GMC is criticised for refusing to disclose reasons behind its advice to support prescribing for Lucentis rather than Avastin for wet AMDBMJ 2015; 350 doi: http://dx.doi.org/10.1136/bmj.h1981 (Published 13 April 2015) Cite this as: BMJ 2015;350:h1981
- Deborah Cohen
- 1The BMJ
Doctors, commissioners, and drug safety experts have criticised the UK General Medical Council for a lack of transparency over its prescribing guidance and for conflating European laws governing drug marketing with laws governing drug prescribing.
The criticism came after a BMJ investigation showed that ophthalmologists in the United Kingdom were loth to prescribe the cheap and effective drug bevacizumab (Avastin) for wet age related macular degeneration rather than the more expensive ranibizumab (Lucentis), out of fear of legal action.1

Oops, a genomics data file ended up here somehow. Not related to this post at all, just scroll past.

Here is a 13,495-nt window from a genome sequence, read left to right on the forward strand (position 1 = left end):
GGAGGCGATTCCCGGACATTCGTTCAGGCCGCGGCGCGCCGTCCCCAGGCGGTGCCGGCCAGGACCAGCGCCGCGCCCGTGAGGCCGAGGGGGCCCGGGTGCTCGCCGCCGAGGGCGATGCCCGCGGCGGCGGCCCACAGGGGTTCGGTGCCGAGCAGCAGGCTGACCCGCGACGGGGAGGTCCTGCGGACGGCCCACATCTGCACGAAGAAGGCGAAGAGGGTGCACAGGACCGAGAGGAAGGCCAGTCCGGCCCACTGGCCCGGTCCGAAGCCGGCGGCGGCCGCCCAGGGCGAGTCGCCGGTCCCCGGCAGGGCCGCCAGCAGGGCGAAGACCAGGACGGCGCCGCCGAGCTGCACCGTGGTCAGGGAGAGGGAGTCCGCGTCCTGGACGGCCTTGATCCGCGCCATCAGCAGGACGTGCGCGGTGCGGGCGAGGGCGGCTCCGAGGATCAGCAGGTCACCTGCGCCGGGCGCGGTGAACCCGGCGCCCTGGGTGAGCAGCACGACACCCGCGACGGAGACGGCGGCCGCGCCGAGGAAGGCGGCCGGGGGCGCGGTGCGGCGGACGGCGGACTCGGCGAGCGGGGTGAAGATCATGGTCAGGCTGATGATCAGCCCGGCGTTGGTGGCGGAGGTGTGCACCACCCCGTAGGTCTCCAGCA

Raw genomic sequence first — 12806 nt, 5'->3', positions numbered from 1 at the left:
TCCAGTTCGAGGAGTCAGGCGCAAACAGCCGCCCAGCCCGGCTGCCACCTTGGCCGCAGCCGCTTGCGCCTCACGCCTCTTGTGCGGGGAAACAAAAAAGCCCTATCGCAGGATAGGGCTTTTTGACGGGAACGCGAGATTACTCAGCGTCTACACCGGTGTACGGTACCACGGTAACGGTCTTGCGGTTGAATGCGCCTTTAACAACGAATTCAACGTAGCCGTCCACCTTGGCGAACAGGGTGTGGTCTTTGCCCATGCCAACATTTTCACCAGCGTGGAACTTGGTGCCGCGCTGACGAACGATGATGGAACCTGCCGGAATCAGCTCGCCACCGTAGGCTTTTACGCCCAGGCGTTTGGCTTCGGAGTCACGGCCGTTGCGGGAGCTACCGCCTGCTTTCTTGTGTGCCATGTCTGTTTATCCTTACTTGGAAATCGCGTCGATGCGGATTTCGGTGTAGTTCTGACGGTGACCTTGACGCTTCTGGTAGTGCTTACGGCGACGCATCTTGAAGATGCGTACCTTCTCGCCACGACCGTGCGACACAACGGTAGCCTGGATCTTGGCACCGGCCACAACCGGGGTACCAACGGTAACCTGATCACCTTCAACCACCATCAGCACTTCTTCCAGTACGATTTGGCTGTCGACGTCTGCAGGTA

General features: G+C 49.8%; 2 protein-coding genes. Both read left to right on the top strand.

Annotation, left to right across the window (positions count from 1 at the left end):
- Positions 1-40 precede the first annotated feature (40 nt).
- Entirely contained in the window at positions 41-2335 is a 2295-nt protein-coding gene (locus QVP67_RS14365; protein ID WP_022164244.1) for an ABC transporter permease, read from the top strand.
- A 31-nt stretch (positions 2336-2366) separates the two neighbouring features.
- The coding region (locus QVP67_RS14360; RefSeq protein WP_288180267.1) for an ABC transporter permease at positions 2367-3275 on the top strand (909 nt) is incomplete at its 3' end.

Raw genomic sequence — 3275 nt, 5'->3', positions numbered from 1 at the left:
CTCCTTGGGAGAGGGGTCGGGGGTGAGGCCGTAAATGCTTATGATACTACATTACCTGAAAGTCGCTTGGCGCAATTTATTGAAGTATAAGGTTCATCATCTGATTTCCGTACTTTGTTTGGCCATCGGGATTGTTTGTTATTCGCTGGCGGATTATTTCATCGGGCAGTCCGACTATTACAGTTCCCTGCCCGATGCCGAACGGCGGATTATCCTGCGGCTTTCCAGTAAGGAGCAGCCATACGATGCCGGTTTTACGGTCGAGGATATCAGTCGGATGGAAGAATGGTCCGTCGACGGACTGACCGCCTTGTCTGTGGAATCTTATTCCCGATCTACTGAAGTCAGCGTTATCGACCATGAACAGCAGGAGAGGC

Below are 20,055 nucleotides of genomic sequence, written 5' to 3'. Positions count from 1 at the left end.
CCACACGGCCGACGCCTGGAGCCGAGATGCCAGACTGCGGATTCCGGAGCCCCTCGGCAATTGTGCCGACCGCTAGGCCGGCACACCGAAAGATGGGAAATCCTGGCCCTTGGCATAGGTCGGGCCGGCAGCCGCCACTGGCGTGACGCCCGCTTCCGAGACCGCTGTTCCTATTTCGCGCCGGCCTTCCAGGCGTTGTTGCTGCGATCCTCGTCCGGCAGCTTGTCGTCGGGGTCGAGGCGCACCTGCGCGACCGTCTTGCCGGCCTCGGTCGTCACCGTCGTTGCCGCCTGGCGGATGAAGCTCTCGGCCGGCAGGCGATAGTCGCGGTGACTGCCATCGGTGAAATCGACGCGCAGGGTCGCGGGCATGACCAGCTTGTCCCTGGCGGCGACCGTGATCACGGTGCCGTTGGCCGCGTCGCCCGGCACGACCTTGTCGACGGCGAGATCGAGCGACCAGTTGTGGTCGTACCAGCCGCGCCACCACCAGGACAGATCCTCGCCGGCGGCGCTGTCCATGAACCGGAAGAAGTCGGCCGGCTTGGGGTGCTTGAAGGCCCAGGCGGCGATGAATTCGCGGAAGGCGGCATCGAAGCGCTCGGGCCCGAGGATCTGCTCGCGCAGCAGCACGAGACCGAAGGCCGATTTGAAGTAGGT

Their reluctance to prescribe the cheaper drug arises from guidance issued by the GMC, which says that doctors should not prescribe an “unlicensed” drug when there is a licensed alternative and that they should not prescribe a drug for an indication or condition for which it hasn’t a licence (off-label prescribing).
The GMC maintains its position despite the fact that a Cochrane review has found that the cheaper drug was just as effective as the more expensive one.
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